, Volume 185, Issue 2, pp 269-278

Sulphate deprivation depresses the transport of nitrogen to the xylem and the hydraulic conductivity of barley (Hordeum vulgare L.) roots

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Abstract

During the first 4 d after the removal of SO 4 2- from cultures of young barley plants, the net uptake of 15N-nitrate and the transport of labelled N to the shoot both decline. This occurred during a period in which there was no measurable change in plant growth rate and where the incorporation of [3H]leucine into membrane and soluble proteins was unaffected. Reduced N translocation was associated with six- to eightfold increases in the level of asparagine and two- to fourfold increases in glutamine in root tissue; during the first 4 d of SO 4 2- deprivation there were no corresponding increases in amides in leaf tissue. The provision of 1 mol · m−3 methionine halted, and to some extent reversed the decline in NO 3 - uptake and N translocation which occurred during continued SO 4 2- deprivation. This treatment had relatively little effect in lowering amide levels in roots. Experiments with excised root systems indicated that SO 4 2- deprivation progressively lowered the hydraulic conductivity, Lp, of roots; after 4 d the Lp of SO 4 2- -deprived excised roots was only 20% of that of +S controls. In the expanding leaves of intact plants, SO 4 2- deprivation for 5 d was found to lower stomatal conductance, transpiration and photosynthesis, in the order given, to 33%, 37% and 18% of control values. The accumulation of amides in roots is probably explained by a failure to export either the products of root nitrate assimilation or phloem-delivered amino-N. This may be correlated with the lowered hydraulic conductivity. Enhanced glutamine and-or asparagine levels probably repressed net uptake of NO 3 - and 13NO 3 - influx reported earlier (Clarkson et al. 1989, J. Exp. Bot. 40, 953–963). Attention is drawn to the similar hydraulic signals occurring in the early stages of several different types of mineral-nutrient stresses.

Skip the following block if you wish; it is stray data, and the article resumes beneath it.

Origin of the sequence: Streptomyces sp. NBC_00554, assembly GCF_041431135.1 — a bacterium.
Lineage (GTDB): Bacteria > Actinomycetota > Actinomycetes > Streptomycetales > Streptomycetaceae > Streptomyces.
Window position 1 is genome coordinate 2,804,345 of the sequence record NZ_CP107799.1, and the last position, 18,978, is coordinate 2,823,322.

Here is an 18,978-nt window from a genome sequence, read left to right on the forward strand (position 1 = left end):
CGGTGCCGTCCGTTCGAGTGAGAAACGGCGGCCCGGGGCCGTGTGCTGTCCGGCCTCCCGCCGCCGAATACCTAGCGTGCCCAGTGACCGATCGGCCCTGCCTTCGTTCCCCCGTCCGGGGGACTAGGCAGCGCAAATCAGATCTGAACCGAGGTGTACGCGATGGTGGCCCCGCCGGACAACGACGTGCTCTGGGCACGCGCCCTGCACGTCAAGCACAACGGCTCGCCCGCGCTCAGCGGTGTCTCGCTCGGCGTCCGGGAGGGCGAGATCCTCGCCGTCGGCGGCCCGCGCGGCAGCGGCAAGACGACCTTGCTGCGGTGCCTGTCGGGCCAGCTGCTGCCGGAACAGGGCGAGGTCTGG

J.L.K. is extremely grateful to the British Council for supporting his working visit to Long Ashton. We thank John Radin for helpful discussion and encouragement.